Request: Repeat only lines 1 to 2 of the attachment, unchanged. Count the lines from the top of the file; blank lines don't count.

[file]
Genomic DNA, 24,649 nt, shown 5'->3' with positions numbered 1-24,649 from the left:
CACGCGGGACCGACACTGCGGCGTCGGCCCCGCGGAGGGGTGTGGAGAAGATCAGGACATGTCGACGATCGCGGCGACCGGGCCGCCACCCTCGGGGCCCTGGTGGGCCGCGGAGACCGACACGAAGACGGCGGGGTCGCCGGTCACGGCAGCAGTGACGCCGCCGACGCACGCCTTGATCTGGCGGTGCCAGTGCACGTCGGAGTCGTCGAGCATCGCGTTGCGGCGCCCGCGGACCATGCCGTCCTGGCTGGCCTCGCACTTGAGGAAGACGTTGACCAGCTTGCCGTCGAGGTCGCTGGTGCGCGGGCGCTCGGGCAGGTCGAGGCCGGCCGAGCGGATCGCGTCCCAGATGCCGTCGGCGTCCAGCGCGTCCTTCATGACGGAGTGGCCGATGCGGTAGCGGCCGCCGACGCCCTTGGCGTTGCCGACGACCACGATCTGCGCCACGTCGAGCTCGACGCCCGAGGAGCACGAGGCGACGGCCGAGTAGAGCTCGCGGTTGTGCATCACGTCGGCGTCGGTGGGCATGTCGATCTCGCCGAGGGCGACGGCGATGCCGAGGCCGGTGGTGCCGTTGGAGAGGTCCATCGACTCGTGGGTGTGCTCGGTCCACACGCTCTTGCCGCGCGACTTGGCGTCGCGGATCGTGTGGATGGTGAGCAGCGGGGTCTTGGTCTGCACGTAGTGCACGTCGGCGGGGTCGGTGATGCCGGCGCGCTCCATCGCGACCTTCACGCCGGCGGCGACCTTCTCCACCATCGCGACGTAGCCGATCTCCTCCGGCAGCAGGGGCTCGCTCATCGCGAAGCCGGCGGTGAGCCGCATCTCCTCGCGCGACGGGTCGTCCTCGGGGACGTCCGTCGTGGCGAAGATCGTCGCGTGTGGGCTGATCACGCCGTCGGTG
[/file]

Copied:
Genomic DNA, 24,649 nt, shown 5'->3' with positions numbered 1-24,649 from the left:
CACGCGGGACCGACACTGCGGCGTCGGCCCCGCGGAGGGGTGTGGAGAAGATCAGGACATGTCGACGATCGCGGCGACCGGGCCGCCACCCTCGGGGCCCTGGTGGGCCGCGGAGACCGACACGAAGACGGCGGGGTCGCCGGTCACGGCAGCAGTGACGCCGCCGACGCACGCCTTGATCTGGCGGTGCCAGTGCACGTCGGAGTCGTCGAGCATCGCGTTGCGGCGCCCGCGGACCATGCCGTCCTGGCTGGCCTCGCACTTGAGGAAGACGTTGACCAGCTTGCCGTCGAGGTCGCTGGTGCGCGGGCGCTCGGGCAGGTCGAGGCCGGCCGAGCGGATCGCGTCCCAGATGCCGTCGGCGTCCAGCGCGTCCTTCATGACGGAGTGGCCGATGCGGTAGCGGCCGCCGACGCCCTTGGCGTTGCCGACGACCACGATCTGCGCCACGTCGAGCTCGACGCCCGAGGAGCACGAGGCGACGGCCGAGTAGAGCTCGCGGTTGTGCATCACGTCGGCGTCGGTGGGCATGTCGATCTCGCCGAGGGCGACGGCGATGCCGAGGCCGGTGGTGCCGTTGGAGAGGTCCATCGACTCGTGGGTGTGCTCGGTCCACACGCTCTTGCCGCGCGACTTGGCGTCGCGGATCGTGTGGATGGTGAGCAGCGGGGTCTTGGTCTGCACGTAGTGCACGTCGGCGGGGTCGGTGATGCCGGCGCGCTCCATCGCGACCTTCACGCCGGCGGCGACCTTCTCCACCATCGCGACGTAGCCGATCTCCTCCGGCAGCAGGGGCTCGCTCATCGCGAAGCCGGCGGTGAGCCGCATCTCCTCGCGCGACGGGTCGTCCTCGGGGACGTCCGTCGTGGCGAAGATCGTCGCGTGTGGGCTGATCACGCCGTCGGTG